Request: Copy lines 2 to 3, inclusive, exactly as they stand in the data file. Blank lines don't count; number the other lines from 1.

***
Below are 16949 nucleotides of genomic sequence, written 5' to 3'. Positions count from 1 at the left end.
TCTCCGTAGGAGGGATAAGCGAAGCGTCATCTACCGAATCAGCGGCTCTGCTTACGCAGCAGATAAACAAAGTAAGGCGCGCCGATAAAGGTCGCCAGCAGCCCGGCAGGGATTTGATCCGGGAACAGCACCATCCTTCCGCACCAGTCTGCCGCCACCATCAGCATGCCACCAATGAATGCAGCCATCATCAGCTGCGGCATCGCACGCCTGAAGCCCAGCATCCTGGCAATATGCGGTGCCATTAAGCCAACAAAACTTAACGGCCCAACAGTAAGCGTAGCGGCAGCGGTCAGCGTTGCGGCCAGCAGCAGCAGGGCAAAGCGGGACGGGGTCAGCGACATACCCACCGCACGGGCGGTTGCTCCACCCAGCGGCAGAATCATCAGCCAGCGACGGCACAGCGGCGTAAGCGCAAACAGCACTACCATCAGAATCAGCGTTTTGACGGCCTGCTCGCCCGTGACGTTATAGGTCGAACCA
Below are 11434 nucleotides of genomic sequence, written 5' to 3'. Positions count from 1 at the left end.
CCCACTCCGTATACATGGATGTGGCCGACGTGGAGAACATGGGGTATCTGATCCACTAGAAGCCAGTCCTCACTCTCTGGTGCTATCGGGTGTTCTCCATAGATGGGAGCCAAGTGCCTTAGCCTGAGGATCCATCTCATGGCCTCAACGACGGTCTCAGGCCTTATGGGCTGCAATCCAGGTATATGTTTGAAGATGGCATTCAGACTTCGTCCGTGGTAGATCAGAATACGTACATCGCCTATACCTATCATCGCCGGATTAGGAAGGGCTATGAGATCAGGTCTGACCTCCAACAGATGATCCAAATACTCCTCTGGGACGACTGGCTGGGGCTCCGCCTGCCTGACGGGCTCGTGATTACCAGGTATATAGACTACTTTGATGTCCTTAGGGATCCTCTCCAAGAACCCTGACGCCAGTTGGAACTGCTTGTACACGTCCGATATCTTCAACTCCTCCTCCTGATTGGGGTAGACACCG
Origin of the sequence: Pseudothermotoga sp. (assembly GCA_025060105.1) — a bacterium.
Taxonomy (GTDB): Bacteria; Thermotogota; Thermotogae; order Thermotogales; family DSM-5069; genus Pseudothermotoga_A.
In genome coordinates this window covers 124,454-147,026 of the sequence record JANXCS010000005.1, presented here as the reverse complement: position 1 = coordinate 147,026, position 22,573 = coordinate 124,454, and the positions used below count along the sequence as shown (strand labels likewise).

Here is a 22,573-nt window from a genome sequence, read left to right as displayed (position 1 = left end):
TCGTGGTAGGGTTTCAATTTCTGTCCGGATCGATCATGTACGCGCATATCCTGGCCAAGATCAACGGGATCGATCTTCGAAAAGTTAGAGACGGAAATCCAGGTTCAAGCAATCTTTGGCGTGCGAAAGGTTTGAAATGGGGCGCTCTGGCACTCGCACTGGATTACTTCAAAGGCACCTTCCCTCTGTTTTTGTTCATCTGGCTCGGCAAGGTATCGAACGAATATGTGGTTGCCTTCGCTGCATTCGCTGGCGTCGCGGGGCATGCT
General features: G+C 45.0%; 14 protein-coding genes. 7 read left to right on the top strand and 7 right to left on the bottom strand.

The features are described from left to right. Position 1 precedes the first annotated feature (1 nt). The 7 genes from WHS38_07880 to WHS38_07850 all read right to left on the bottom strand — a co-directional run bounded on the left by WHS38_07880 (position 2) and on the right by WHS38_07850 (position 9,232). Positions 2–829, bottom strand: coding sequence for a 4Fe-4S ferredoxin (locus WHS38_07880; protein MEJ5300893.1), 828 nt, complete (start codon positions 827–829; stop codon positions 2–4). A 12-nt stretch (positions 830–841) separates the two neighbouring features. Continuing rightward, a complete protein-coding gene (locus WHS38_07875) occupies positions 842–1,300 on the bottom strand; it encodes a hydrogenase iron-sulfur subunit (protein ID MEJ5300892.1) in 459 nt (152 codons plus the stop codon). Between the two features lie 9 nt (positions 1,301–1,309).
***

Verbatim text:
TCTCCGTAGGAGGGATAAGCGAAGCGTCATCTACCGAATCAGCGGCTCTGCTTACGCAGCAGATAAACAAAGTAAGGCGCGCCGATAAAGGTCGCCAGCAGCCCGGCAGGGATTTGATCCGGGAACAGCACCATCCTTCCGCACCAGTCTGCCGCCACCATCAGCATGCCACCAATGAATGCAGCCATCATCAGCTGCGGCATCGCACGCCTGAAGCCCAGCATCCTGGCAATATGCGGTGCCATTAAGCCAACAAAACTTAACGGCCCAACAGTAAGCGTAGCGGCAGCGGTCAGCGTTGCGGCCAGCAGCAGCAGGGCAAAGCGGGACGGGGTCAGCGACATACCCACCGCACGGGCGGTTGCTCCACCCAGCGGCAGAATCATCAGCCAGCGACGGCACAGCGGCGTAAGCGCAAACAGCACTACCATCAGAATCAGCGTTTTGACGGCCTGCTCGCCCGTGACGTTATAGGTCGAACCA
Below are 11434 nucleotides of genomic sequence, written 5' to 3'. Positions count from 1 at the left end.